In Act 2 Scene 2 of Hamlet, the Prince Hamlet says this to his ostensible friends, Rosencrantz and Guildenstern:
"I have of late, (but wherefore I know not) lost all my mirth, forgone all custom of exercises; and indeed, it goes so heavily with my disposition; that this goodly frame the earth, seems to me a sterile promontory; this most excellent canopy the air, look you, this brave o'er hanging firmament, this majestical roof, fretted with golden fire: why, it appeareth no other thing to me, than a foul and pestilent congregation of vapours."
I offer and embrace the foregoing, appreciating the irony (i.e., using a sublime source from literature), as a statement of my attitude with respect to life, literature, and more. A bit of autobiography might help explain the foul and pestilent offering.
When I graduated from high school in the early 60s, I went on to college as a history major who looked forward to becoming a high school teacher. Then, when my father died in the summer following my freshman year, I felt abandoned (like Hamlet), and l fell into a melancholy that derailed my future plans. Soon thereafter I received a draft notice (i.e., the U.S. government's selective service wanted me to become a soldier in Vietnam), so I came up with an alternative plan: I enlisted in the Navy. Following four years of the Navy as a cryptologic technician in Norfolk and GITMO, I returned to college again thinking I would become a high school history teacher, but I soon was seduced into a different academic plan: I became a theater major who hoped to someday become a drama teacher in either high school or college. Well, in spite of a B.A. and an M.A. (ABT) in theater, I found myself among the acutely and chronically unemployed. So I returned to the Navy, and I remained there for more than twenty years of service (with shore duty stations in California, Florida, and Iceland, and sea duty on three aircraft carriers in the Pacific). When I finished my naval career, I returned to college because I decided I would become a teacher. First I thought I would become a K-12 special education teacher, but then I set my sights on becoming a university teacher of English composition, literature, and drama. After a few more years as a student (M.A. in English) and a decade as a teacher in university classrooms, I eventually became disillusioned with teaching, literature, and life. My disillusionment, exacerbated by acute and chronic distractions, led to my "retirement" from all labors.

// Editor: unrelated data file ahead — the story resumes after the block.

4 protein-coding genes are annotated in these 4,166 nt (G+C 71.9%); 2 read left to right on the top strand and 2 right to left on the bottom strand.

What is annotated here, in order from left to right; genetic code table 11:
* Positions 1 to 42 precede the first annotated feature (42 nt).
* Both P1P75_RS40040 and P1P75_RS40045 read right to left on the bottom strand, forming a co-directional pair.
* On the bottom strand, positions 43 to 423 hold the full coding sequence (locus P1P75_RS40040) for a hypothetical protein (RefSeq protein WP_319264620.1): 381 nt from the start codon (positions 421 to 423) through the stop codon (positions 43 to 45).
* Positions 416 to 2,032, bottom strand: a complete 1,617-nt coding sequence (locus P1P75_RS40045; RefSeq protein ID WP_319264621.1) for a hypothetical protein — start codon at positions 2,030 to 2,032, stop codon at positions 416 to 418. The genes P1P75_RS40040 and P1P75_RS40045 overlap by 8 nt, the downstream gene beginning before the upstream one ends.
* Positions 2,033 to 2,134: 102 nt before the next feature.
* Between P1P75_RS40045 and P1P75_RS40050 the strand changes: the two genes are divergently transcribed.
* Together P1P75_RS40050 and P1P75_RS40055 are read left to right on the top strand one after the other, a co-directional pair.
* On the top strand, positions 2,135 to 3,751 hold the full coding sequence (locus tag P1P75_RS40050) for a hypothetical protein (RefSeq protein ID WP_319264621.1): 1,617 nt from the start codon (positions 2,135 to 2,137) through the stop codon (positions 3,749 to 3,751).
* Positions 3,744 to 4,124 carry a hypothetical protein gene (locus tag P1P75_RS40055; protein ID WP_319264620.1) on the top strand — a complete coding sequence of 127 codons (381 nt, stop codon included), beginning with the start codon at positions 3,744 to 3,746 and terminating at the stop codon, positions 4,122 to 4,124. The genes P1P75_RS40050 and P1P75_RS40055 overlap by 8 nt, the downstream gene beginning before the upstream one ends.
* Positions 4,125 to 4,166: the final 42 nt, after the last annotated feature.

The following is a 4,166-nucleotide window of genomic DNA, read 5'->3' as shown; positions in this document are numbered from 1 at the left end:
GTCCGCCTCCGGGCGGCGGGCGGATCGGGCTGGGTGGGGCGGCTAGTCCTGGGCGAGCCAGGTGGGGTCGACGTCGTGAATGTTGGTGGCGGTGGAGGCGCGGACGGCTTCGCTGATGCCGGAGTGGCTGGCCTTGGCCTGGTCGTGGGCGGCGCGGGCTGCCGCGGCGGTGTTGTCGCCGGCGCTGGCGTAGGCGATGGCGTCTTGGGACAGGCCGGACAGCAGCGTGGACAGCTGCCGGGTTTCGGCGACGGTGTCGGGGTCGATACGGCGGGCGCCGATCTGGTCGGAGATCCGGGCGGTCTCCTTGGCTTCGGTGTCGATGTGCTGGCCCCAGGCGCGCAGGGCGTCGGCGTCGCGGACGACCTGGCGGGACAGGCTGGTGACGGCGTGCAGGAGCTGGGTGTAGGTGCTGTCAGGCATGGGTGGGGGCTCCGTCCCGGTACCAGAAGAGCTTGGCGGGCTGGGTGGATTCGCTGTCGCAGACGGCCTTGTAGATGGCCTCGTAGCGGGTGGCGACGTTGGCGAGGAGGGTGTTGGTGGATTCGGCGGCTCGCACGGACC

Now, even though I should be enjoying what I thought were going to become my "golden years" and carefree living, problems continue to besiege me, and again but more than ever "I have of late, (but wherefore I know not) lost all my mirth." Moreover, just as Hamlet says at the end of his life, I also have this to say: "The potent poison quite o'er-crows my spirit." Yes, you see, my view of literature and life has been poisoned. I do not understand why.
In any case, I suppose I should apologize for this posting. The tone and substance is not very useful. Perhaps I should take my cue and stage direction from another statement by Hamlet: "The rest is silence." Hmmm.